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  • Esi


I returned back to London from my last visit to Istanbul with a heavy heart. My mother’s flat had finally been sold. I had no family home in Istanbul anymore.

I have been sorting out the contents of the flat since my mother’s passing three years ago. Most of the furniture I gave to charities, books to libraries, clothing to nursing homes. Any items with sentimental value, I returned to my parent’s friends if they wanted to have them back. I kept only the basic essential furniture that I was fond of as I still stayed in the flat each time I visited Istanbul.

Most of the personal items I kept belonged to my father. He was a widely published writer, poet and an artist. He dedicated the last thirty years of his life writing stories, novels, poems and plays for children. My plan is to go back to my father’s manuscripts as soon as my book is published, and bring them back to life by either re-publishing them, or turning them into ebooks.

Originals of my father’s books, and some others not yet published, were packed into three large boxes. A childhood friend and her daughter gave me a hand as we sorted, cataloged and packed them into the boxes to go to storage. On the boxes, we put my name and contact details, followed by the daughter’s. She said she would be willing to take over if/when I can no longer deal with them. She also agreed to take some of the furniture to her flat.

As we were growing up, our parents lived next door to each other. The daughter was also brought up in her grandmother’s flat. As a little girl she had no friends of her age, and she spent part of the day in our house, sitting in my father’s study as he was writing his children’s stories. As I was living overseas, I did not know much about it. Some wonderful seeds at the time must have been planted as she now lectures Turkish and French literature at a university in Istanbul.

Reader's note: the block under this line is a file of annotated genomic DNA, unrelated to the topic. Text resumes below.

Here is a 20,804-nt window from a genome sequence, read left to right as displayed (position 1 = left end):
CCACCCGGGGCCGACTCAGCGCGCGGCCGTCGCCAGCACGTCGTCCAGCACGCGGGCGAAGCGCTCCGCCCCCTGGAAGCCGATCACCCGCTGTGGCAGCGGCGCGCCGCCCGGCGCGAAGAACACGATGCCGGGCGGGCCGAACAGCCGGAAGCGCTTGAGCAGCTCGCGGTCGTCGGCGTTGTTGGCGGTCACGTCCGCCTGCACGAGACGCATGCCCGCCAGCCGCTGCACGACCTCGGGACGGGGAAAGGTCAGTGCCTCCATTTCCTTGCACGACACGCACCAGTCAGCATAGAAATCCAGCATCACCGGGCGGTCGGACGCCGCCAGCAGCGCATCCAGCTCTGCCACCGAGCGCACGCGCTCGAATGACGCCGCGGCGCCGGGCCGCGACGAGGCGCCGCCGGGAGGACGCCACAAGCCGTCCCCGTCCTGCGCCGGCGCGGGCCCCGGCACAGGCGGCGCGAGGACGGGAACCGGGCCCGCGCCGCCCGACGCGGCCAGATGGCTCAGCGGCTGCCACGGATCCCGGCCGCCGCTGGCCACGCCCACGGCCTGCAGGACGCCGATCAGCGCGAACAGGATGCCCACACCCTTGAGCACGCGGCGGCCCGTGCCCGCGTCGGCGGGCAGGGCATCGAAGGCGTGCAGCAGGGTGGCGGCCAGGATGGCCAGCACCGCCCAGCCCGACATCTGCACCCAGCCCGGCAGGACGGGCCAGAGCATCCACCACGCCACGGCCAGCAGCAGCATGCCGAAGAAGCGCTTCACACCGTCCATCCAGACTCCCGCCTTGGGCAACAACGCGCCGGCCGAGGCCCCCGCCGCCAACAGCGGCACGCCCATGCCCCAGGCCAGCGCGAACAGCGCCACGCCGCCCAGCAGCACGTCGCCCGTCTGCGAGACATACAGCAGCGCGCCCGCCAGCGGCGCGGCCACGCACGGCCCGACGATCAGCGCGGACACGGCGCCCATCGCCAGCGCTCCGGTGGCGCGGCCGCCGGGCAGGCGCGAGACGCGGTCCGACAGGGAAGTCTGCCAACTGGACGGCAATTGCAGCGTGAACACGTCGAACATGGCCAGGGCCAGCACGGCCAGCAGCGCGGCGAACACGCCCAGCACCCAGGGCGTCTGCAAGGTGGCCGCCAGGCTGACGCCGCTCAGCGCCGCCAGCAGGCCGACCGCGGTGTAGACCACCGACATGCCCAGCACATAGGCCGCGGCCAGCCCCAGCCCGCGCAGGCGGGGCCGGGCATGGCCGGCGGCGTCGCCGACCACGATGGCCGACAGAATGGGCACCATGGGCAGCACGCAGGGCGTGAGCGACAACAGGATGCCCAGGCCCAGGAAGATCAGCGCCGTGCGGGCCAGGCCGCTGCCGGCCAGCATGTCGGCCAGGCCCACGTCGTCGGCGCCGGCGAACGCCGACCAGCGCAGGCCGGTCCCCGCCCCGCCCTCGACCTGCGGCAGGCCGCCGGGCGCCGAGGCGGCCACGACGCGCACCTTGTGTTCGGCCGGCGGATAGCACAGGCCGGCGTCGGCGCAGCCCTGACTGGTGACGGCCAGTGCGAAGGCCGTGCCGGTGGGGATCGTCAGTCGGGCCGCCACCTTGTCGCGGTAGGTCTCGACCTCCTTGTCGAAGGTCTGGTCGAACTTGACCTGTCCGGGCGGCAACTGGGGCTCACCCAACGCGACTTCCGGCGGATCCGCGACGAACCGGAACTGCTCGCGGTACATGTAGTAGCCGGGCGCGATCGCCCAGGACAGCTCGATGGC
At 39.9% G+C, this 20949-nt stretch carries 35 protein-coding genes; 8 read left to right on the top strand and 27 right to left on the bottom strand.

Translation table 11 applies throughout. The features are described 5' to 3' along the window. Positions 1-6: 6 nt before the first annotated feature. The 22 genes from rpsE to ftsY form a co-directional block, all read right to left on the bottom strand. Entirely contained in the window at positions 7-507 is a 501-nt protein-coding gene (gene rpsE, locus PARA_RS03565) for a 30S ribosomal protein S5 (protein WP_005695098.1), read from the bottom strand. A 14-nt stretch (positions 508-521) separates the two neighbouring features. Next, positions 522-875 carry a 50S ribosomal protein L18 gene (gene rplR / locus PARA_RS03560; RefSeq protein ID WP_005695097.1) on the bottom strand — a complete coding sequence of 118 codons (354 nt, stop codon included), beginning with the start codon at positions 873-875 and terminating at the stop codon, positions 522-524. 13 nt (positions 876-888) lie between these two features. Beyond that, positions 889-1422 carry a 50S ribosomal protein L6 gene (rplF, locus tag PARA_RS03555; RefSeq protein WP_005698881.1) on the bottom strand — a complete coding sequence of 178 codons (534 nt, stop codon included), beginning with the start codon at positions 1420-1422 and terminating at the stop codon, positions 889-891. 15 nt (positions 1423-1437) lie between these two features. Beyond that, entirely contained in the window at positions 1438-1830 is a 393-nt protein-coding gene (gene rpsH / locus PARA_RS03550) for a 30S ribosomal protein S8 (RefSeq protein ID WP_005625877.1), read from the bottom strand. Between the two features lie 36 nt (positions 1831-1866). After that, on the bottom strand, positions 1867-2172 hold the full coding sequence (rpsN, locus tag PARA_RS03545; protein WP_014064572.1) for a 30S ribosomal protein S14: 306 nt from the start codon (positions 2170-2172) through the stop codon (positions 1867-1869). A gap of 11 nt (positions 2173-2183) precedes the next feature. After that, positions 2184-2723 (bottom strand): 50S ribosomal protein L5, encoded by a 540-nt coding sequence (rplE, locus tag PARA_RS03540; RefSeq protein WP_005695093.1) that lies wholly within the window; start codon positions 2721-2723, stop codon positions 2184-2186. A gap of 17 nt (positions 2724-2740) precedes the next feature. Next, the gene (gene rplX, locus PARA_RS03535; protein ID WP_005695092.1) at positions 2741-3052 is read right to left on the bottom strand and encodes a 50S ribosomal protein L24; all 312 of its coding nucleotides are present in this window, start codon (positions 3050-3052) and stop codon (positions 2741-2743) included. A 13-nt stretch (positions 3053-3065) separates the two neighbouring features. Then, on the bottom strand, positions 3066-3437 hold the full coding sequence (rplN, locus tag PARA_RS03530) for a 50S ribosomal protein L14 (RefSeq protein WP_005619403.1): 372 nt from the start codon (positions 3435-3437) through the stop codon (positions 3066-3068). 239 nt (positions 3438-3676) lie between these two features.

I left Istanbul on a Friday and my friend arranged to visit the flat with a removal van, and have the remaining furniture moved to her daughter’s home. On Monday, I received a message from the daughter informing me of safe delivery and says they all found their place nicely in her home. She was also informing me the receipt of a message from my father!

She herself is a mother of a seven years old boy. He just started the 2nd year of his primary school. He apparently came home on Monday with some homework which was based on a children’s short story. Their teacher had asked the children to read the story outloud once, and then twice silenly. The story is written by my father!


"I am the sky… the veil which covers you with its blue gaze. You ascribed me the name ‘atmosphere’ or some just call me ‘air’. But these are inadequate because I have very little to do with either of these words.

Sometimes you may see me by a wad of white clouds. I travel on their soft wings. Together, we water the green plains on this earth.

Another day, you may see me with aeroplanes… flying from one side to the other. Along with the horizon, we rise to greatest heights together.

I decide on task for the day once I take a look down to those below. On the days I don’t go down with the fishermen, I lie down next to hundreds of yellow flowers blossoming in the countryside.

I see the thrush flying by in procession. The one in front smiles from afar. They know that I miss them. Instead of hands they wave their wings.

I add blue sparks to falling, rippling waters. I carry children’s songs rising from the open school windows. I protect people like their mother.

I hold by the hand the small sailboats in the sea. Like a lighthouse, Illuminate the course of the ships. I suspend bright stars in the sky to keep their captions awake.

I am the sky… the veil which covers you with its blue gaze…I love you all.

Adnan Cakmakcioglu"

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